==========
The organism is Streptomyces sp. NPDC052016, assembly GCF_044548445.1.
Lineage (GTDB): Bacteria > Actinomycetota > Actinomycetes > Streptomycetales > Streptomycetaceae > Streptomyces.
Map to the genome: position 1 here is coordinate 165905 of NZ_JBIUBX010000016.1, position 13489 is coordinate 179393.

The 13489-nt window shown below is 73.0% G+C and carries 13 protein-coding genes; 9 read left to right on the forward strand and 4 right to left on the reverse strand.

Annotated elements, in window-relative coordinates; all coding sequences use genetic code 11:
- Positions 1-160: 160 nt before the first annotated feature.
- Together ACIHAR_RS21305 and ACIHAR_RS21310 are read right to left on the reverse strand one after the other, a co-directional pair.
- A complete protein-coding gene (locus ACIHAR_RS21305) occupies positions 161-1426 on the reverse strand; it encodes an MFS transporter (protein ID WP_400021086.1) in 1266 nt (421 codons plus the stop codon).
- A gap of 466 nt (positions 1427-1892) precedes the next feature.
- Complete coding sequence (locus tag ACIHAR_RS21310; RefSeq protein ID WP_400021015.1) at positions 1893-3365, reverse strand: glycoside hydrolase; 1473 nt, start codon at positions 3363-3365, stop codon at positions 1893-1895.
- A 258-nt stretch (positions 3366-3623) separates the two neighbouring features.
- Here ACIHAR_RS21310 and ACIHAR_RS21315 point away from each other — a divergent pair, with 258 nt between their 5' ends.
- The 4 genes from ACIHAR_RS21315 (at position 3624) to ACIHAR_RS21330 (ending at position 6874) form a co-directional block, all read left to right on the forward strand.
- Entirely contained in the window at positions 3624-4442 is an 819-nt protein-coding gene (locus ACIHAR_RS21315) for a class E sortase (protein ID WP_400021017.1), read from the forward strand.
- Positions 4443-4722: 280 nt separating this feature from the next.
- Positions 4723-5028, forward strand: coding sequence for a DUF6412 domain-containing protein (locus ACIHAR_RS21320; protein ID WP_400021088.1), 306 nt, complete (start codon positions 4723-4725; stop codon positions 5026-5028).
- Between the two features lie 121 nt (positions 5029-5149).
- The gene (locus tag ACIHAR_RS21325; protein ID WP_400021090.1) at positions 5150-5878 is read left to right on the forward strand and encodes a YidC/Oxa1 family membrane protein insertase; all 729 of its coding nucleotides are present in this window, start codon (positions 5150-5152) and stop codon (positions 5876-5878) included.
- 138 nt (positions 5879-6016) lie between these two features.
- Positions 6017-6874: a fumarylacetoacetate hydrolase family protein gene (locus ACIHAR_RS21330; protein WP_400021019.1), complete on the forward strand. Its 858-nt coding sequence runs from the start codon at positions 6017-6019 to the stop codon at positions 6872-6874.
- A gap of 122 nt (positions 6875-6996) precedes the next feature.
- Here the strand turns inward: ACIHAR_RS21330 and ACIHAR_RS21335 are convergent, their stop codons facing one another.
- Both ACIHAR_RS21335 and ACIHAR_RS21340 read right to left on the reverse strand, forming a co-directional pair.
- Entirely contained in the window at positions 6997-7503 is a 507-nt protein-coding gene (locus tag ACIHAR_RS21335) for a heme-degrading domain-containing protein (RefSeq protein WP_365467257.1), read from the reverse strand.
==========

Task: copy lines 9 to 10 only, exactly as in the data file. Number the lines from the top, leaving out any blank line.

- A gap of 466 nt (positions 1427-1892) precedes the next feature.
- Complete coding sequence (locus tag ACIHAR_RS21310; RefSeq protein ID WP_400021015.1) at positions 1893-3365, reverse strand: glycoside hydrolase; 1473 nt, start codon at positions 3363-3365, stop codon at positions 1893-1895.